As of 1 January 2020 the VAT exemption for intra-Community supplies of goods can only be applied if the buyer has communicated a valid VAT number to his supplier, attributed by a Member State other than that in which the transport begins. This has some practical consequences.
As of 1 January 2020, a uniform regulation will apply throughout the EU for the allocation of the transport in case of chain transactions. This will make it easier to determine in which relation the transport takes place and will also eliminate the risk that EU Member States would take a different position regarding the same facts.
Proof of intra-Community transport is essential to justify the VAT exemption for intra-Community supplies. Up to now, each EU Member State applied its own criteria with respect the required proof of transport, which led to insufficient legal security for taxable persons. This will change as of 1 January 2020.
At present, many EU Member States already have VAT simplification arrangements for call-off stock, but these differ per country. As of 1 January 2020, a harmonized simplification regime will enter into force in all EU Member States.
A Belgium company holds the usufruct of a property and finances significant construction works. What is the impact thereof on the natural person - Director of the company? Some useful best-practice guidelines can be derived from a decision of the Court of Appeal of Mons dated 1 June 2018.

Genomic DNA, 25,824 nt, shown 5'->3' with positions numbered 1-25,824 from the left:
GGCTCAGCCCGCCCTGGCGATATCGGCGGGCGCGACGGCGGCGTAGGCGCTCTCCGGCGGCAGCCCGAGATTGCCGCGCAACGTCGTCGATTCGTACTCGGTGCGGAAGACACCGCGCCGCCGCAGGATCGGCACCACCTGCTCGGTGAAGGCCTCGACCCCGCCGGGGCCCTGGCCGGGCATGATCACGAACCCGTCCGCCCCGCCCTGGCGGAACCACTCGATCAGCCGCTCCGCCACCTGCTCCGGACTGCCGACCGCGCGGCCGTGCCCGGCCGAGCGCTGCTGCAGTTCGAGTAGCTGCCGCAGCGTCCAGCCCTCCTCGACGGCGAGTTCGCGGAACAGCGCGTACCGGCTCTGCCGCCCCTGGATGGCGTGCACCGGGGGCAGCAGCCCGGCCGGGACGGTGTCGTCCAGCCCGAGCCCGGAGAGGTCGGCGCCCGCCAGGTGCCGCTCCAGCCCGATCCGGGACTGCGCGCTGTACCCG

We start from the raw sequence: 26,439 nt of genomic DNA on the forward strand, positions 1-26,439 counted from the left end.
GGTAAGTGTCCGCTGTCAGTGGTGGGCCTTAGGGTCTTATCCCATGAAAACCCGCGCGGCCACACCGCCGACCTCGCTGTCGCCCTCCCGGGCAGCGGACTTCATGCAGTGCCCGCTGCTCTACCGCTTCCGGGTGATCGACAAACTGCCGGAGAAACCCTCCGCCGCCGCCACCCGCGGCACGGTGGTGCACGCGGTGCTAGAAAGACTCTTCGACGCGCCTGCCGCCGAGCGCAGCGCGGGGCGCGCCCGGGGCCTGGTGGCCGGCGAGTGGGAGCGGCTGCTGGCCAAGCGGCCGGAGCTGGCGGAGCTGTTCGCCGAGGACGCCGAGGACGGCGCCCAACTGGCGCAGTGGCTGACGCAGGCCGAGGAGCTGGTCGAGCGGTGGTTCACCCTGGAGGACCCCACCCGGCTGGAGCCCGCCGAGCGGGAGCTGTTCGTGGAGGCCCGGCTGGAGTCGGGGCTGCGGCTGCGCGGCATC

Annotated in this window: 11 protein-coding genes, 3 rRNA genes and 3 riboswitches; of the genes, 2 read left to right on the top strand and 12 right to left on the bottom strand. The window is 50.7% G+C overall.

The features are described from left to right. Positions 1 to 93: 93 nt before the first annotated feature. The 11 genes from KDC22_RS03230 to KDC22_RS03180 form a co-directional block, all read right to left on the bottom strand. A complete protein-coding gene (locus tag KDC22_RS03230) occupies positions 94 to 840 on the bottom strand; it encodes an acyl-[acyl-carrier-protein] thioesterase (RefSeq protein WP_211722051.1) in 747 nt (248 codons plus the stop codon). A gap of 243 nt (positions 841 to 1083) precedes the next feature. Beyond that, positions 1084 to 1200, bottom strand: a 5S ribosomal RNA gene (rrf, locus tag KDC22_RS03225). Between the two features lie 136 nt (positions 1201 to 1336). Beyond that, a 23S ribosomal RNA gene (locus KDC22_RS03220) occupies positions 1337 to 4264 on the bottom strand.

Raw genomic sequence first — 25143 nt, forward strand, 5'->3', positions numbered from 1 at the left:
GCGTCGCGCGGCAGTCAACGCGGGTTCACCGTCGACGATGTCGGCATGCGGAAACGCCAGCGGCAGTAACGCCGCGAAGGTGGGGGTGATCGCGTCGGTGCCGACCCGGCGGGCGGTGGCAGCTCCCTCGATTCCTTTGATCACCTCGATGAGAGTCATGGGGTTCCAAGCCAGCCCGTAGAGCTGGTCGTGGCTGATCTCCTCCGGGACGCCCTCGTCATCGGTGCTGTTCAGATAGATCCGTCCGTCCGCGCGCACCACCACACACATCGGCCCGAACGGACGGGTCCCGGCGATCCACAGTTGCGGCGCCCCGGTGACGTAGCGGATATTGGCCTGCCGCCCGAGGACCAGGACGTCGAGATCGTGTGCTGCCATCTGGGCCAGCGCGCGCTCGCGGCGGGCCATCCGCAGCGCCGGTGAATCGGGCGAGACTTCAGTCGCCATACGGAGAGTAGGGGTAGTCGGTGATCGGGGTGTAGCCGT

The tax treatment of a non-competition payment in a cross-border context can give rise to discussion with the various tax authorities involved. Indeed, the question thus arises what country has levying power, i.e. either the country of the company making the payment and often the working state of the beneficiary of the payment or the country of tax residence of that beneficiary. A recent decision of the Brussels Court of Appeal sheds an interesting light on this debate.
On 12 September 2017, the Belgium tax ruling commission concluded that a capital gain on shares realized by the managers of a Belgium company in a Leveraged Buy-Out (LBO) context is tax-free. What made the difference?
As of tax year 2015, a small and medium-sized company has the option to pay an additional 10% Belgium corporate tax on its current-year after-tax profit when recording a liquidation reserve. If so, the shareholder – natural person has the possibility to cash those accounting reserves at no further personal tax cost, be it only upon liquidation of the company. However, as of 2020 it is also possible to distribute a dividend imputed on a liquidation reserve at a 5% personal tax cost only. If so, the total effective tax cost of the dividend distribution is 13,64%. What conditions need to be satisfied in this respect?
On 7 June 2017, Belgium has formally signed-off the OECD Multilateral Instrument (MLI) together with 67 other countries in Paris. On 6 May 2019, the legal implementation of MLI has been formally approved by all 6 Governments in Belgium. As a result, the MLI will enter into force for Belgium tax purposes as of 2020. What does that actually mean?
According to Belgium tax law, certain benefits in kind are valued on a lump-sum basis. However, in some cases, the beneficiary of the benefit in kind pays a private contribution to the employer granting the benefit. The question thus arises to what extent this private contribution reduces the taxable basis of the benefit or may even eliminate the taxable basis. New case law sheds some interesting new light on this matter.